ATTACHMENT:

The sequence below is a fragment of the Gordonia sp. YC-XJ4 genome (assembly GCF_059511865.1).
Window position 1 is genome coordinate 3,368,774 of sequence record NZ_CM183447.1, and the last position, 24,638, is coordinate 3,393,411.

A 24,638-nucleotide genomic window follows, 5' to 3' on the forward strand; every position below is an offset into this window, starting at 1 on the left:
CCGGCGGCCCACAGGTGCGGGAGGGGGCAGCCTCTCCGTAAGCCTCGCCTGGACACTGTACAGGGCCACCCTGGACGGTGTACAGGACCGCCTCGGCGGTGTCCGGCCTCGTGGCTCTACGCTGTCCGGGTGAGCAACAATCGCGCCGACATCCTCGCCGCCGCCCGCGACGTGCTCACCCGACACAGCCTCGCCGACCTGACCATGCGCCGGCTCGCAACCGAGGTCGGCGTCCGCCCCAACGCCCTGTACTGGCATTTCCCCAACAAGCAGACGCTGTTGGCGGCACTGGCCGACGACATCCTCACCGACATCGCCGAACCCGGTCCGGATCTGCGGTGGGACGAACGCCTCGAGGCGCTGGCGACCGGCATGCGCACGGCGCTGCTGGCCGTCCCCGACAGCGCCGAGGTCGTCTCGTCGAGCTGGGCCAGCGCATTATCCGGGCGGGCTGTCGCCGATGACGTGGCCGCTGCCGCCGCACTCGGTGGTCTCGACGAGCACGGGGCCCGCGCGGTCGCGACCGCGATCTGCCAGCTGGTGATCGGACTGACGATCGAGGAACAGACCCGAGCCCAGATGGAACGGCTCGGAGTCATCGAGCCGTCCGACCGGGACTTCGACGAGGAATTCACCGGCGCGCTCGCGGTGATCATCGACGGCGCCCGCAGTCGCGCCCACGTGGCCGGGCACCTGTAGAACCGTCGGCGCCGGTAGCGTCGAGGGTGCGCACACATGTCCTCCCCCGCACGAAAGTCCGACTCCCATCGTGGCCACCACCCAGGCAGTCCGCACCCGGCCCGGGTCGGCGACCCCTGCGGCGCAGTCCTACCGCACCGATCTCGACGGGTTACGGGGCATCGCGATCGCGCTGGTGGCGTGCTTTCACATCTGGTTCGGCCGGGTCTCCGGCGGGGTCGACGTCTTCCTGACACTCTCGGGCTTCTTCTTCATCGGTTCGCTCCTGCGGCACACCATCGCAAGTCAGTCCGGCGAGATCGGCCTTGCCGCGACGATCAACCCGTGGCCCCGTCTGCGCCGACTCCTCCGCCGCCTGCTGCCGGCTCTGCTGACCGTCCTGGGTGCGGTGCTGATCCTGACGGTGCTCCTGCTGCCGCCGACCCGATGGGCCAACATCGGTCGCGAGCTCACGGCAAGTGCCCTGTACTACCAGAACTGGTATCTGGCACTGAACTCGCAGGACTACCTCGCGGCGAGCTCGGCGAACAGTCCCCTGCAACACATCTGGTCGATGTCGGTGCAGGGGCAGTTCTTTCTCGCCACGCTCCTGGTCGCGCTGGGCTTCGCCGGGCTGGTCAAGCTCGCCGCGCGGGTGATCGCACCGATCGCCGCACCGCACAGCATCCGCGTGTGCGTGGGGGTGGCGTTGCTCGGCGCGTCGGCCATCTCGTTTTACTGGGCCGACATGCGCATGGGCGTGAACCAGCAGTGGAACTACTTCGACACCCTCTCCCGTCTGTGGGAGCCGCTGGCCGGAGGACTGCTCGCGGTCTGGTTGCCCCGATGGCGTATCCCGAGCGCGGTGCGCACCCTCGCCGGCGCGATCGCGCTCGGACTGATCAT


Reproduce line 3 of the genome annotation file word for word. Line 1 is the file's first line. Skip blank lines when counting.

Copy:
A 24,638-nucleotide genomic window follows, 5' to 3' on the forward strand; every position below is an offset into this window, starting at 1 on the left: